Ready for an excellent adventure? Fire up the Delorean, pad your shoulders, grab a turbo dog and bag of corn nuts, we’re about to bend the polyester fabric of space and time.
Can music sound totally retro and modern at the same time? Let’s find out.
Sadly, many of the best new wave acts of the 80’s fell victim to the same old song and safety dance: Score some hits, disappear for a while and then cash in on the nostalgia circuit playing weathered versions of the classics to an audience of beer guts, soccer moms and bewildered kids. Call it a miracle, but New Wave is currently experiencing a Second Wave — three decades since the launch of MTV and the height of Richard Blade, these 11 iconic acts are currently cranking out some of the best music of their careers.
#1. Duran DuranKey Personnel: Simon Lebon, Nick Rhodes, Roger Taylor, John Taylor,
After the Power Station v. Arcadia holy war of 1985, it seemed highly unlikely that the Fab 5 would ever reunite. For close to two decades, the band soldiered on in name — but gone was the slightly weird, funky, menacing tunes that blurred the lines between rock and dance, underground and Arena, Rio and some ordinary world. When they did reunite, the clouds cleared and down upon us rained… a bunch of crap. Well, not crap (that would come later on 2007’s Timbaland-helmed Red Carpet Massacre), but 2005’s Astronaut was far from the return to greatness we waited ages for. Andy gave up and left. And then, out of nowhere, All You Need is Now happened.
Probably the record Andy wanted to make all along, AYNIN was ushered into existence by Amy Winehouse producer Mark Ronson. The album honors the new romantic age while pushing the band into a brave new world ruled by Arcade Fire, the Killers, fun and Radiohead. Originally released as a perfect 9-track digital album, by the time it hit CD, it was expanded, deluxed, Best Buy editioned and Japanese imported. The album starts out strong and keeps getting better all the way though new classics like ‘The Man Who Stole a Leopard’ and ‘Networker Nation':
Perhaps no track encapsulates the album’s greatness like ‘Girl Panic’ — in it, you’ll hear shades of ‘Rio’ and ‘A View to a Kill':
Forget Fab 5, I want the new Lucky 7 to return: Andy, Mark and new co-writer guitarist Dominic Brown. A second perfect trilogy would cement their place in the Rock and Roll Hall of Fame.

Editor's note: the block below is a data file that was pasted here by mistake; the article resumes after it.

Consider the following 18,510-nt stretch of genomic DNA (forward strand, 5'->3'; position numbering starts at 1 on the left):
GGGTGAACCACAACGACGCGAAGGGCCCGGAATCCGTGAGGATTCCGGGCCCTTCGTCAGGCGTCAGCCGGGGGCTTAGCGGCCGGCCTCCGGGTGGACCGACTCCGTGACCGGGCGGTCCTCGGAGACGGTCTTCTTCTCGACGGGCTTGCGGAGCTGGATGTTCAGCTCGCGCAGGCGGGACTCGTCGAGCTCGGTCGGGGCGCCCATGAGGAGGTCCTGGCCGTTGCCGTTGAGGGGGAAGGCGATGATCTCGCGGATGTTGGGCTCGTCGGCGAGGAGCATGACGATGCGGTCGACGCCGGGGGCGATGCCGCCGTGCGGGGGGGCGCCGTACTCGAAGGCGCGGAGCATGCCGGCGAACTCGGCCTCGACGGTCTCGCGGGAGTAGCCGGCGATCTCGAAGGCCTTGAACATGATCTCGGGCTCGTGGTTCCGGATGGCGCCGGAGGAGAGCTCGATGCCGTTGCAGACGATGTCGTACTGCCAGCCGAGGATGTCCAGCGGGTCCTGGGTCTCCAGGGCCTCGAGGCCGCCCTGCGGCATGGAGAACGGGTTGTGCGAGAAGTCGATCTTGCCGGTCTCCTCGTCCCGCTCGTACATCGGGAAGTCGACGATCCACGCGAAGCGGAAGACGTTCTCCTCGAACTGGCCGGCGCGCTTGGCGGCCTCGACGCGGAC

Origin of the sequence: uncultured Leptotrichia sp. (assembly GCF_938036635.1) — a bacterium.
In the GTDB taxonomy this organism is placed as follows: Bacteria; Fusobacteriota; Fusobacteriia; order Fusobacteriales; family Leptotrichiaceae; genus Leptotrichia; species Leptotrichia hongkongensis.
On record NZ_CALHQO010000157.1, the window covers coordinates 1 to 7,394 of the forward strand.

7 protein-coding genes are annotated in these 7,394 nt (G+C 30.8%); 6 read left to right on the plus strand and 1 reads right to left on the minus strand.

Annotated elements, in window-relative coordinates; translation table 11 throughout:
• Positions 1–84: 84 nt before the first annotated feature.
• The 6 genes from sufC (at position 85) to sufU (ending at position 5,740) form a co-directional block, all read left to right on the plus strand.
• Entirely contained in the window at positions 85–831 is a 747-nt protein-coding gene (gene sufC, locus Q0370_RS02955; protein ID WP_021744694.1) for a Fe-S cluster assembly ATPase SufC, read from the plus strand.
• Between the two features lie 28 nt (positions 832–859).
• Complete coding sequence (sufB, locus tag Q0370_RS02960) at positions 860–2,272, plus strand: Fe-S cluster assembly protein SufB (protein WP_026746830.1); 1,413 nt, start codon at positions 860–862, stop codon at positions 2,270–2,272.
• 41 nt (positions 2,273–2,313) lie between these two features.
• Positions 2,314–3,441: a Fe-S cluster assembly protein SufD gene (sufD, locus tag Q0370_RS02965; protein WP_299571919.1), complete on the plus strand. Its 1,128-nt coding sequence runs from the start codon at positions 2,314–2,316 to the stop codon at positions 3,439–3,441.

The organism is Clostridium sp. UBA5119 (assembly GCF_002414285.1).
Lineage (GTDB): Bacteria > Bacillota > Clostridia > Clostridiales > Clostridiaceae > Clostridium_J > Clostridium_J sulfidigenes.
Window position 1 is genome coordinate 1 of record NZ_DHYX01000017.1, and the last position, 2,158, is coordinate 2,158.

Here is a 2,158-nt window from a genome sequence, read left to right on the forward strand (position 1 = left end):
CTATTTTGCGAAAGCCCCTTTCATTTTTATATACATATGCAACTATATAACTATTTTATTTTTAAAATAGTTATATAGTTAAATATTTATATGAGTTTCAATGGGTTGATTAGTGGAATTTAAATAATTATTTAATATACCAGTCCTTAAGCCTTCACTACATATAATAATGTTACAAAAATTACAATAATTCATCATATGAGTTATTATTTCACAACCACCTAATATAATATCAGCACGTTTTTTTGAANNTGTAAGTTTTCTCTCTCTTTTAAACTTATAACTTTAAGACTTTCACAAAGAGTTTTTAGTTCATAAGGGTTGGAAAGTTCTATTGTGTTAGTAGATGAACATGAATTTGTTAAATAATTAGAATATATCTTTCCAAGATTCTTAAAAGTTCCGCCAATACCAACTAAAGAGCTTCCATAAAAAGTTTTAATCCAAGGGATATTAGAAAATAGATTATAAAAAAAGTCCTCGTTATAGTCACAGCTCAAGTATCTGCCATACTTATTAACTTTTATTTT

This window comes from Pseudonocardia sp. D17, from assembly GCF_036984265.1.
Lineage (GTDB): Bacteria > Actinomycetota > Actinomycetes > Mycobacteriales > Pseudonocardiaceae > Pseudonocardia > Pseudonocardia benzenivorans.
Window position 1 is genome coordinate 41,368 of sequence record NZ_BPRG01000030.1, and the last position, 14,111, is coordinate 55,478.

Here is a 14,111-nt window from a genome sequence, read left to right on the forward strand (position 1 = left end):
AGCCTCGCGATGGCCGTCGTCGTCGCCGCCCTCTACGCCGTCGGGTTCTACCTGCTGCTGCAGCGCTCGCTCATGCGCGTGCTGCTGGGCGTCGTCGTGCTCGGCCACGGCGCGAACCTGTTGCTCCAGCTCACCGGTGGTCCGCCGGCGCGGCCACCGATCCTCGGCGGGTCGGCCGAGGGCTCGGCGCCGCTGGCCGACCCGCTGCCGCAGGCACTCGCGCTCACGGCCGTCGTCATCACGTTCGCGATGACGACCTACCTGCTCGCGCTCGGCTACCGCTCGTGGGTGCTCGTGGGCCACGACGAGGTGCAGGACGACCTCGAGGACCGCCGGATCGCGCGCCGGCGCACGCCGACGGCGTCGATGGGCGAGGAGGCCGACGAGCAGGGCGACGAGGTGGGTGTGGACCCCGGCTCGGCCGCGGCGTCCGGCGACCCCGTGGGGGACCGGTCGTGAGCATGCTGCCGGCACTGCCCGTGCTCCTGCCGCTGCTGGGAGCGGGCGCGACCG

Like Danny Elfman, Liz Phair, Wendy & Lisa and Sam Phillips*, members of Devo have been soundtracking movies and TV shows in Hollywood for the past few decades. How ironic that the band inspired by de-evolution would evolve more dramatically than every other band on this list. Something For Everybody is a tour-de-force packed with the meatiest, hookiest, most exciting songs of their storied career. Originally released in a less-than-perfect fan-selected “Song Study Edition“, the band got the song selections and sequencing right with the official release.
Album highlight ‘Don’t Shoot (I’m a Man)’ leads a filler-free festival of sinister synth and guitar anthems that school most whipper-snapper EDM acts on how to write massive song hooks that will hold up for the ages — wickedly clever lyrics to boot, this album is the whole package.
Something Else For Everybody (2013): A collection of demos and unreleased tracks from the prolific Something sessions is available on iTunes and in a variety of digital formats at Devo’s Official Web Store.
*Sam Phillips also has a solid, slow-burner new album out, Push Any Button. Technically, the Indescribable Wow songstress never broke up nor went away, so she’s not on this list. If you still have energy left by the time you reach #10, check out Phillips’ lovely “See You In My Dreams” — aaaaah. OK, back to the countdown.
3. OMDKey Personnel: Andy McCluskey, Paul Humphries, Martin Cooper, Malcolm Holmes Heyday: Orchestral Manoeuvres in the Dark (1980) – Junk Culture (1984) Low Point: Atomic Kitten (Andy) • OneTwo (Paul) Return to Greatness: History of Modern (2010) • English Electric (2013)
OMD started life in variety of bands and/or art installations involving Andy McCluskey, Paul Humphries and a tape deck named Winston. What followed were a series of albums that science nerds could dance to — Kraftwerk for hopeless romantics. Their biggest moment, ‘If You Leave’ from the Pretty in Pink soundtrack sadly signaled the end — or so we thought. Andy went in a pop direction (creating/producing the girl group Atomic Kitten) while tacking the OMD name to two very non-OMD albums. Paul went back underground with The Listening Pool and OneTwo (with Claudia Brucken from Propaganda — a collaboration that should have worked, but didn’t).